Third World's greatest success has been with now-retired Howard University professor Chancellor Williams' Destruction of Black Civilization, which has gone through 16 printings. Two forthcoming books Madhubuti is especially enthusiastic about are former Howard professor Frances Cress Welsing's essays on the structure of society, The Isis Papers, and a collection of political and cultural writings by University of Maryland professor Acklyn Lynch.

"Our books for the most part are directed toward the development of the black community," Madhubuti says. "There's just so much negative material out there, and so little that helps. That's not to say we don't publish material that is critical, but it has to be constructive."

The firm, which has a staff of four and is issuing 18 books this year, also does fiction and poetry, including Pulitzer Prize winner Gwendolyn Brooks' verse. In Washington, two stores that stock Third World titles are Pyramid and Common Concerns.

Madhubuti, who has written eight collections of poetry and eight other books, taught writing and African-American literature at Howard for eight years in the '70s, commuting home to Chicago every weekend. Understandably, he got tired of flying, and now teaches at Chicago State University. In spite of reaching the 20-year mark with his firm, he's not relaxing.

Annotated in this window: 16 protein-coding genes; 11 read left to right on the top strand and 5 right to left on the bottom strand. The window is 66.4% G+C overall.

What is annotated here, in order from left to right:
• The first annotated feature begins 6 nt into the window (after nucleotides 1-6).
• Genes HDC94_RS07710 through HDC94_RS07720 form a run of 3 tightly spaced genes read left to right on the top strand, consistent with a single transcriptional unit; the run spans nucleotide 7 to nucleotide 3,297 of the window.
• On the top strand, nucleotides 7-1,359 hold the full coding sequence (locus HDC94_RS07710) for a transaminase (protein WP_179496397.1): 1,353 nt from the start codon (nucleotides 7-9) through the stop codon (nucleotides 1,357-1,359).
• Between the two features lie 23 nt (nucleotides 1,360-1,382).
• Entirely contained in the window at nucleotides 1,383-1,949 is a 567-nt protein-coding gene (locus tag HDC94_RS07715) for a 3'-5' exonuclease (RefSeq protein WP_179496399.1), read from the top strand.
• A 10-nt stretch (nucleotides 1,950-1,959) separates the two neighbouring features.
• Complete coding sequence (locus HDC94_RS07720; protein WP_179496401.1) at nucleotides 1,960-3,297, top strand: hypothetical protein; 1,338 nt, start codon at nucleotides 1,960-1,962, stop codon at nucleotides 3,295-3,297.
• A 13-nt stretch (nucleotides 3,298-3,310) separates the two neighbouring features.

"The hardest are going to be the next 20 years. We just had White Monday {the stock market crash} a couple months ago, and we'll have to see how the the national, the international economy is going to affect us," he says, noting that, for example, "many of the large, urban school systems are failing. Our dominant readership, which would come from that system, may not be able to read or have an interest in reading anything, let alone black books. Our job is not just publishing and distributing books, but how do we interest people in reading?"

Best-Seller Summit

MIKHAIL GORBACHEV's summit with President Reagan may have been only a mixed success, but the Soviet leader's encounter with the best-seller list has resulted in unqualified triumph. Perestroika hit No. 1 in Washington, which may be understandable, but it's also racking up excellent sales everywhere else. Who is buying it, and why?